Victims Believed To Be From Same Extended Family From Milton Kynes
Man Injured By Rhino At Whipsnade Zoo
A man has been injured by a rhino this morning at Whipsnade zoo.
The East of England Ambulance service have told Heart they received a call at 8.18am to Whipsnade Zoo to an incident between a male patient in his 50s and a rhino.
A spokesman said: "We sent a rapid response vehicle, an ambulance officer, an ambulance and the Magpas air ambulance. The patient was taken by land ambulance to Addenbrookes Hospital in a serious condition.
Heart's been told a member of staff, a keeper who was injured not a member of public.
Dave Tamarro, critical care paramedic for the East of England Ambulance Service NHS Trust, said: "When we arrived it was clear that the patient had received a number of injuries, including injuries to the chest, abdomen and pelvis.
We stabilised the patient whilst the air ambulance was on its way. Both Trust staff and the MAGPAS air ambulance crew worked well together to treat the patient, who was then taken to Addenbrookes hospital by land ambulance in a serious condition."
The Health and Safety Executive and Central Beds Council are investigating.
In a statement from ZSL Whipsnade a spokesman said: "ZSL has confirmed a senior keeper was involved in an incident with a rhinoceros at 815 this morning in our Asian Rhino Enclosure.
Well rehearsed procedures were immediately put in place and emergency services were called.
Paramedics at the scene were able to give medical assistance to the man.
An investigation has begun.
David Field, ZSL Director at Whipsnade said '(the man's) family and ZSL staff are with him at hospital and he is being well looked after'.
David Field, Zoological Director at the Zoological Society of London(ZSL), last night(Weds) said the senior keeper was out of surgery.
He said: "I'm pleased to say that he's now out of surgery and the doctors have described his condition as stable.
A Central Bedfordshire Council spokesman said: "I can confirm that we are investigating the incident which took place at Whipsnade this morning.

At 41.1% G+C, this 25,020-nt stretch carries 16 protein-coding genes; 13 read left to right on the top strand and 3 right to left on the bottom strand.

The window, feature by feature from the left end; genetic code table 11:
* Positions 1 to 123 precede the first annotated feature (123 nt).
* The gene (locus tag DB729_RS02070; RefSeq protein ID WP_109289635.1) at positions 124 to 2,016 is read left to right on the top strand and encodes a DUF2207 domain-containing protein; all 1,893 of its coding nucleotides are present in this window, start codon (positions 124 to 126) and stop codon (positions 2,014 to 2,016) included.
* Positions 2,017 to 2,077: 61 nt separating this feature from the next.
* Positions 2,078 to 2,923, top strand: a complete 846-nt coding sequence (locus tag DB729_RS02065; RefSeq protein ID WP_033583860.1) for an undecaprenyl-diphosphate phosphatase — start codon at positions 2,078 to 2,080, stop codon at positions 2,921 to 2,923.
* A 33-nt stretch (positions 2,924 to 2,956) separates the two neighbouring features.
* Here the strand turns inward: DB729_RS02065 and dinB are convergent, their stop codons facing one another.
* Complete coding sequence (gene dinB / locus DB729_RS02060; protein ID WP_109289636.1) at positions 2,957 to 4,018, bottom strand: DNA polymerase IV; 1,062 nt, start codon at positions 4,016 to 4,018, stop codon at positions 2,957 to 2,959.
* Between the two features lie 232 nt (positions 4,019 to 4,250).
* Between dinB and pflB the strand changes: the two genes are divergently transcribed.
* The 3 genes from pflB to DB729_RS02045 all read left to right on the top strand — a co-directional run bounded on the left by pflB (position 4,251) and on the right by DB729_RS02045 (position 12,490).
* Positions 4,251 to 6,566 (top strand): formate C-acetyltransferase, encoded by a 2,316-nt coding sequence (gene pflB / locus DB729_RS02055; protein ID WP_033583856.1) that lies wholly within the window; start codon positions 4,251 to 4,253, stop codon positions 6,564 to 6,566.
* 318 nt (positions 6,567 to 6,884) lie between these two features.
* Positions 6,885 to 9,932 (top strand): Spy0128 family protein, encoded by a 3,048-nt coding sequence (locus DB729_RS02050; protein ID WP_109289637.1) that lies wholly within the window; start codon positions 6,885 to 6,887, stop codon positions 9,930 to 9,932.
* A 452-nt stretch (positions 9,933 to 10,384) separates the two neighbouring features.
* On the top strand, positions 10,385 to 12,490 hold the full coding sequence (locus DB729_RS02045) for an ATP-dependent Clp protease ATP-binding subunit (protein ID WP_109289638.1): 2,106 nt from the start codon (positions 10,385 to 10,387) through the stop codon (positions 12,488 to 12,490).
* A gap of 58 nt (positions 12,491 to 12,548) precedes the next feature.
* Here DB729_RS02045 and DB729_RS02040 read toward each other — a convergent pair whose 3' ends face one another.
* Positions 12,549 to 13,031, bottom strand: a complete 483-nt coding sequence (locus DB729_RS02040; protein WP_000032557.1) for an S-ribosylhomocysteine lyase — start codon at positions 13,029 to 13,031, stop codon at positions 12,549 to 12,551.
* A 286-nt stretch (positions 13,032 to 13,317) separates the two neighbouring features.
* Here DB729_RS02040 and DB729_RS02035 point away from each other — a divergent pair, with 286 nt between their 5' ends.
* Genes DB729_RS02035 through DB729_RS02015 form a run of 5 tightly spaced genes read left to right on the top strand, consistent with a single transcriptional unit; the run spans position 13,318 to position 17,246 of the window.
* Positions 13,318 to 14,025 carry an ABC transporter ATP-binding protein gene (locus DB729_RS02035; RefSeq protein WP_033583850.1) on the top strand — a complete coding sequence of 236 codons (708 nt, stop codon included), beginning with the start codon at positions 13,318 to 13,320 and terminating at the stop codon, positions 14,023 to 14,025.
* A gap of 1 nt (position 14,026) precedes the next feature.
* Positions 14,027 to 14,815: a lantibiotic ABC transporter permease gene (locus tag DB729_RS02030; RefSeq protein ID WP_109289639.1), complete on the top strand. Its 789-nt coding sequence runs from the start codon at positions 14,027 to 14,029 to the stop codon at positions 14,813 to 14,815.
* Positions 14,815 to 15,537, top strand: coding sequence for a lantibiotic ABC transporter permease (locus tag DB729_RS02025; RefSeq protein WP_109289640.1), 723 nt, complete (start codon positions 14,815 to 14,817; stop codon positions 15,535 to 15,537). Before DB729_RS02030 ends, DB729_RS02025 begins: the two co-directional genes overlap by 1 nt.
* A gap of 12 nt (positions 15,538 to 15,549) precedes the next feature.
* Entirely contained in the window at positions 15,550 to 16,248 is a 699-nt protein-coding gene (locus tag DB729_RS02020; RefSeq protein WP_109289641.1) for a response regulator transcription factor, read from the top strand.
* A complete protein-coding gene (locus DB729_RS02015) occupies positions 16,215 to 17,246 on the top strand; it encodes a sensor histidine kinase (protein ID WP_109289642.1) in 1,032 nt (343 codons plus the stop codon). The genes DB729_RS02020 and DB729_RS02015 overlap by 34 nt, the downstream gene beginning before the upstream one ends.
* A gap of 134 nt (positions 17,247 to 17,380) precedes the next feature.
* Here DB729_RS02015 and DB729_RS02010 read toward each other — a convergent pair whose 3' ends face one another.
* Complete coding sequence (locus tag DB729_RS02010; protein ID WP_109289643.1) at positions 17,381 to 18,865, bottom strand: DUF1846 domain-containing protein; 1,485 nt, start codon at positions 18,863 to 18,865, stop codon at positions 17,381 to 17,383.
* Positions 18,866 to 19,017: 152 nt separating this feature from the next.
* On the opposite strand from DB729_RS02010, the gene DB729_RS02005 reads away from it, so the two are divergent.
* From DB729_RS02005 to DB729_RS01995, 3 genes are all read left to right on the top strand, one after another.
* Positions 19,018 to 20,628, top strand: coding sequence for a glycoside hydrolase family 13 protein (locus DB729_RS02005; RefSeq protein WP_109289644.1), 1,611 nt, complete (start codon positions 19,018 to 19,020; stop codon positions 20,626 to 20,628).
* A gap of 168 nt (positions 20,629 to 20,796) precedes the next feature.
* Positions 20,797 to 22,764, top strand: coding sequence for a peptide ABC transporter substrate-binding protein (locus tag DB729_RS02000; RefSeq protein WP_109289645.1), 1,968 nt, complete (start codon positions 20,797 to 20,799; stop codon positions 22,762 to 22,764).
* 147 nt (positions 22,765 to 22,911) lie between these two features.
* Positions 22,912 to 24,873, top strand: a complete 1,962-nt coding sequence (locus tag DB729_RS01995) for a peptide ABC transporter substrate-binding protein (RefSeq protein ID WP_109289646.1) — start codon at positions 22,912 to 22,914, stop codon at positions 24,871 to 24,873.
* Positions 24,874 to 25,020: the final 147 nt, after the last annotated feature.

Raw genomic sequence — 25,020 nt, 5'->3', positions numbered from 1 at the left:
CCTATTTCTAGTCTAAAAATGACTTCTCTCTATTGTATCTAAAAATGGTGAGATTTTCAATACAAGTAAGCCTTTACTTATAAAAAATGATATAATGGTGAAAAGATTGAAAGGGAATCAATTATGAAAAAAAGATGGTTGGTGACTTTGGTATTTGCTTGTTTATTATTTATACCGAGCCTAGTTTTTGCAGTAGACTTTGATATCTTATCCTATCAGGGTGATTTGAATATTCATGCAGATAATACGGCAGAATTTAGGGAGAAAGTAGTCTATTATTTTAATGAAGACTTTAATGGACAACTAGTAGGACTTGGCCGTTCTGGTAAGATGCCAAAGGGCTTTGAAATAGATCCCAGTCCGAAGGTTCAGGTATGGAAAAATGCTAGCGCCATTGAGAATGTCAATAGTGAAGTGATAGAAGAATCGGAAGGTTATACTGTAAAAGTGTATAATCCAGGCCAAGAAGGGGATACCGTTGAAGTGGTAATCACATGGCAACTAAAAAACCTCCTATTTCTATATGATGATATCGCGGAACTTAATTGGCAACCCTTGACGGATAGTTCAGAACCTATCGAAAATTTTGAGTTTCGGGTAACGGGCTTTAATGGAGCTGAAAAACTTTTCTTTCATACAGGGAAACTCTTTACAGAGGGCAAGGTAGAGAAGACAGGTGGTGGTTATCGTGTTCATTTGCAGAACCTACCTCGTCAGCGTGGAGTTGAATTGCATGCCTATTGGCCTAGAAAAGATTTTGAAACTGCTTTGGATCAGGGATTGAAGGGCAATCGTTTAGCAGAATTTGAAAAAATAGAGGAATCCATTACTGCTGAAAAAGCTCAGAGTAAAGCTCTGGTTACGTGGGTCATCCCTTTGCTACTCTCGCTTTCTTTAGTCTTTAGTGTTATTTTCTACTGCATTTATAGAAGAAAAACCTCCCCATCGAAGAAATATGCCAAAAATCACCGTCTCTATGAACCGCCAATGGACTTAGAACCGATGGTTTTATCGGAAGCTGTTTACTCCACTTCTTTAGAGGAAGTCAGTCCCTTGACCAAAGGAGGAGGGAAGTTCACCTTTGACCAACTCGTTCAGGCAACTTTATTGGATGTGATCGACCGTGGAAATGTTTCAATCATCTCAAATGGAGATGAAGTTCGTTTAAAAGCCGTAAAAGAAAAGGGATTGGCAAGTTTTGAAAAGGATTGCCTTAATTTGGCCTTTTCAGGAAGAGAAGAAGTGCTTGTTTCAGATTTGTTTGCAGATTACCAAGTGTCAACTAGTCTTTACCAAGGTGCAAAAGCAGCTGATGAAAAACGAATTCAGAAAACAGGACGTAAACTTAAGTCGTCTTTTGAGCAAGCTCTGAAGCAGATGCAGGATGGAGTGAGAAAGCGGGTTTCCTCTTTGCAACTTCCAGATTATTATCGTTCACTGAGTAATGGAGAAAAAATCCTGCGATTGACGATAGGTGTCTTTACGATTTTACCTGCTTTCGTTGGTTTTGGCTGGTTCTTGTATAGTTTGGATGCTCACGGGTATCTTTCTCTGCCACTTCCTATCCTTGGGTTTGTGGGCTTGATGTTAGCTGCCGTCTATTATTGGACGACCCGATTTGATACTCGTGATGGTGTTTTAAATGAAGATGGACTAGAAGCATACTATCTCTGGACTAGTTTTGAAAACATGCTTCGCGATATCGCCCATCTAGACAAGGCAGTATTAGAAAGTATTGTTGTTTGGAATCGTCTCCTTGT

Our officers have been at the scene since this morning and have been working with staff at Whipsnade to ensure that safety procedures are in place and that the zoo remains safe to open to the public and members of staff.
There are conditions in place under the Health and Safety at Work Act to ensure the safety of staff and visitors to the zoo, and we will be looking into all the details to find out exactly what happened.
However, while the investigation is ongoing we are unable to comment further."
Whipsnade and the Rhinos
The zoo features a £1m Rhinos of Nepal exhibit with indoor heated pools so that the greater one-horned rhinoceros can wallow in muddy water all year round, according to the zoo's website.
Opened in 2008, it also has a specially-designed watch tower, modelled on those used by conservationists to spot rhino in the field.
Greater one-horned rhinos, also known as Indian rhinos, are described as "armour-plated" giants and are the world's fifth largest land animal. They can be dangerous to humans when startled.
Males weigh around 4,600lb (2,100 kg) and females around 3,500lb (1,600 kg).
Listed as a vulnerable species, they are mainly found in India's north-eastern state of Assam and the Terai area of Nepal, where they live in the foothills of the Himalayas.
There are 2,500 one-horned rhinos left in the wild - an increase from as few as 200 at the beginning of the 20th century.
They are good swimmers which spend up to 60% of their day in water and were used by India's Moghul emperors in staged fights with elephants, which they would often win.
Poachers kill them for their horns to sell for use in traditional medicines and they are also threatened by grassland destruction, encroaching settlements and farmland in their habitat.
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